A vote in the House of Commons yesterday reaffirmed the government’s commitment to reducing the UK’s overseas aid budget. This, it maintains is necessary on account of the unprecedented conditions arising from the Covid-19 pandemic. Figures published today by the BBC show that, while overseas aid amounted to £14.5bn in 2019, it is projected to reduce to £10bn in 2021.
All of the Tees Valley’s Tory MPs voted with the government. Here’s Matt Vickers’ MP:
And Simon Clarke MP:
For the benefit of those families who have been hard pressed by Covid, the following may be of some interest. It’s a summary in the British Medical Journal of a National Audit Office report on government spending on Covid contracts:
“The National Audit Office (NAO) said that the government had failed to provide adequate documentation showing how some key decisions were reached, including why particular suppliers were chosen or how potential conflicts of interest were handled.
“Some contracts were awarded after work had already begun, many were not published in the time frame they should have been, and some conflicts of interest were not disclosed, a report by the auditors found.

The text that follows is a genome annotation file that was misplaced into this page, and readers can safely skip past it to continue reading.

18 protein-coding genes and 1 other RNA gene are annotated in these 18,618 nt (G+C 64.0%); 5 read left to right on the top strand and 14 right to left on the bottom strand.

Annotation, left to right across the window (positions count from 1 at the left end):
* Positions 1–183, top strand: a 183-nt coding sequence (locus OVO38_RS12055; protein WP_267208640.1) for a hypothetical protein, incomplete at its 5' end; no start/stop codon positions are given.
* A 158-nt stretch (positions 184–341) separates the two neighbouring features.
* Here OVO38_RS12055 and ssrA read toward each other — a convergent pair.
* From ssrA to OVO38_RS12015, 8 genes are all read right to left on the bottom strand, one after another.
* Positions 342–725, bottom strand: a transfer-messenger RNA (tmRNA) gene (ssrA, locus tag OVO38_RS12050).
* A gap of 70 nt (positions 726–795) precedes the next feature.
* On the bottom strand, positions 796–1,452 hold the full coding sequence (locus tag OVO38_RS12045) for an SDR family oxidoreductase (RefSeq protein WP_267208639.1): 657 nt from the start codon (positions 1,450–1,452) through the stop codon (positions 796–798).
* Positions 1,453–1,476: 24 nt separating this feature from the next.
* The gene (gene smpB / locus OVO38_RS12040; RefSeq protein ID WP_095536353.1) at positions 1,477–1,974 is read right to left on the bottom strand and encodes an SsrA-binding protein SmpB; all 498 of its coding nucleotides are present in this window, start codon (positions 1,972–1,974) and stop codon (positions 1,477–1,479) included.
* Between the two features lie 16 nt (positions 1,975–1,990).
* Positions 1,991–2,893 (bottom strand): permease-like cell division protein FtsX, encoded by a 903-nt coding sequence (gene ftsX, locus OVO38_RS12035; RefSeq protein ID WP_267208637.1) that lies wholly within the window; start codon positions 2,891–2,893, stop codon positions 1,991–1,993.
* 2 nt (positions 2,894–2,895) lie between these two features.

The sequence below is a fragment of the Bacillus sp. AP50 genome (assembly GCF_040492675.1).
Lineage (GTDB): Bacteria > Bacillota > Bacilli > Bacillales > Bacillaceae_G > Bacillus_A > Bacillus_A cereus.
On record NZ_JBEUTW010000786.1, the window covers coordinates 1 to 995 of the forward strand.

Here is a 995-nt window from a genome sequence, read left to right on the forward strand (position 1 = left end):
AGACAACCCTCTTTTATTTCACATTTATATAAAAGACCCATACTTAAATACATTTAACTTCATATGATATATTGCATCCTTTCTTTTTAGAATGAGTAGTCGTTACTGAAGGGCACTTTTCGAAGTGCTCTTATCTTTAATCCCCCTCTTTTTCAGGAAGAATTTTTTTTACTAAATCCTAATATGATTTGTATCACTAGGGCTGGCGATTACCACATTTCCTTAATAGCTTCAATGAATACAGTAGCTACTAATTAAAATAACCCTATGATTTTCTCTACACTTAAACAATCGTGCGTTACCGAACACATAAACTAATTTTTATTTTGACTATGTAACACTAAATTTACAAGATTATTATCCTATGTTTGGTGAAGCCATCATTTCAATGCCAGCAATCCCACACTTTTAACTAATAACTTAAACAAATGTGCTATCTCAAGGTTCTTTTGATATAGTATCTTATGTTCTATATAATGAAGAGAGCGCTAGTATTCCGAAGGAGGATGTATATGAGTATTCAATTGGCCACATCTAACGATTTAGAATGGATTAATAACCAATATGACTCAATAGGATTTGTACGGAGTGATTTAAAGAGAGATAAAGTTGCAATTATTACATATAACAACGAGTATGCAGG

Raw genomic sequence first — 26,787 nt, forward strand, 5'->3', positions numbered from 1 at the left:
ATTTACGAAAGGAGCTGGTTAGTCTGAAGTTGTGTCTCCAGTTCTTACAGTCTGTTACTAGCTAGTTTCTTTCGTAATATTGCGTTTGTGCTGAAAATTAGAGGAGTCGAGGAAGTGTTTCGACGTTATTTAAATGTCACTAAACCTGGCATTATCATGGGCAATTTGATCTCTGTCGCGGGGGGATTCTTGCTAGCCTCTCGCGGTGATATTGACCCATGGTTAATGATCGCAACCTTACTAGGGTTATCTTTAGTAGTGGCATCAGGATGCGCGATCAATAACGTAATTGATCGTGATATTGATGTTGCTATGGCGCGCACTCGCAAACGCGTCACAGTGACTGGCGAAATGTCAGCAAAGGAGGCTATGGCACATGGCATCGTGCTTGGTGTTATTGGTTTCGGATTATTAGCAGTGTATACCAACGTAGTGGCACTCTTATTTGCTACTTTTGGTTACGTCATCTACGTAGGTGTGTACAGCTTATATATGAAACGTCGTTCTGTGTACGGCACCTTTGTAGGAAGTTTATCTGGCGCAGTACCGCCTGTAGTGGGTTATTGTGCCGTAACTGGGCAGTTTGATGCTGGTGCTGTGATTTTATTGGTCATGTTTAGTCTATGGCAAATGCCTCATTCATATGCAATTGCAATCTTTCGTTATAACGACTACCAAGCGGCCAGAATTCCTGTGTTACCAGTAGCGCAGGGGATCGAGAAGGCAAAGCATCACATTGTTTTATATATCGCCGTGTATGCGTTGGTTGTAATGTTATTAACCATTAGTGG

“The investigation into government procurement during the pandemic found that the government awarded over 8600 contracts worth £18bn (€20bn; $24bn) by 31 July, with most of these (£16.2bn worth) awarded by the Department of Health and Social Care and its national bodies.
“Contracts totalling £10.5bn have been awarded without a competitive tender process, the NAO found.”(emphasis ours)
Hard pressed families in Middlesbrough and East Cleveland may find that they are not at the front of the queue for the money that the government is saving by reducing its aid budget.
Dido Harding’s hard pressed family might get there first.